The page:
Illustration of our new fin-mapping method (fSuSiE) for fine-mapping dynamic/temporally structured traits. In this example, we consider a pollutant that decreases the amount of white matter during a certain duration during childhood. This effect is displayed in the left column. We are trying to corner the causal pollutant among 100 candidates. The index of the causal pollutant is displayed in red on the right column, and the index of the other candidate pollutants is displayed in black. One approach might be to fine-map each time point independently, for example, using previous fine-mapping methods like SuSiE. In this example, we run SuSiE at each time point to identify the causal pollutant. SuSiE detected the effect of pollutants at only 4 time points (first top four panels). The different 95% credible sets (blue circles) are displayed on the right-hand side. We observe that the PIPs (probabilities of being the causal SNP) are different at each time point. On the other hand, fSuSiE identifies the causal pollutant in a credible set containing a single pollutant (lowest panel). Additionally, fSuSiE estimates the effect of the causal pollutant. The black line is the true effect; the solid blue line is the posterior mean estimate; and the dashed blue lines give the 95% posterior credible bands.

Our current work is generalizing the iterative procedure described here to a more complex model. One of the main difficulties is to find a good trade-off between model complexity and computational efficiency.  More complex models capture more subtle variation in the data but are more costly to estimate. We use ideas from signal processing methods (wavelet) to perform fast iterative procedures to corner genetic variants (or car pollutants) that affect dynamic or spatially structured traits (e.g., white matter development throughout childhood or DNA methylation). We present some of the advantages of our new work in Figure 1.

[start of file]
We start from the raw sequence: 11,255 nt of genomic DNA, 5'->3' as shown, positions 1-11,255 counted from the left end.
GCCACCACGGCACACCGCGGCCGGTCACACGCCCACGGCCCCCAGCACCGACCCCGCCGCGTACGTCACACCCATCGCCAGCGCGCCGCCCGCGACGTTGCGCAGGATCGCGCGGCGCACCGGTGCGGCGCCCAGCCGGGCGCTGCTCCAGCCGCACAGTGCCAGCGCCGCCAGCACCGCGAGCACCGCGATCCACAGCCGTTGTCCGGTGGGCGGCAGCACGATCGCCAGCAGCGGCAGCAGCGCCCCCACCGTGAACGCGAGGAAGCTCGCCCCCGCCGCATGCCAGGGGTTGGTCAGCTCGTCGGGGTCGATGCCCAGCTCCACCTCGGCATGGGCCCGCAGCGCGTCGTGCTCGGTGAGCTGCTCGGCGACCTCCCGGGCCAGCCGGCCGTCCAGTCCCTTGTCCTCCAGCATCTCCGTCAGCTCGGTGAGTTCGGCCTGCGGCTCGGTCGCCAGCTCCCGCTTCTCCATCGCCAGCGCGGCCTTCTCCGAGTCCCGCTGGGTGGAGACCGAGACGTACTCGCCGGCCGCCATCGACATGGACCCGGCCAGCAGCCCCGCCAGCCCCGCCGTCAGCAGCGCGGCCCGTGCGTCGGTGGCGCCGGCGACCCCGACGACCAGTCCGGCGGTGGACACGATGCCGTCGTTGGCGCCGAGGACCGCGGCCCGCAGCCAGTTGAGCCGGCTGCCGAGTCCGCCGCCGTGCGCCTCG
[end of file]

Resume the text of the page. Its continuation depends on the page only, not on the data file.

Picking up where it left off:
Coming back to our earlier example where pollutants 1 and 3 affect white matter. The main problem with fine-mapping pollutants that affect temporally-structured traits is that standard fine-mapping may suggest that pollutant 1 affects white matter proportion at birth but then may suggest that pollutant 2 affects white matter at three months. Thus leading to inconsistent results throughout childhood. Using a more advanced model that can look at each child’s trajectory (instead of at each time point separately as normally done) allows for more consistent and interpretable results. We illustrate this advantage in Figure 1.

 

This work was supported by the Eric and Wendy Schmidt AI in Science Postdoctoral Fellowship, a Program of Schmidt Futures.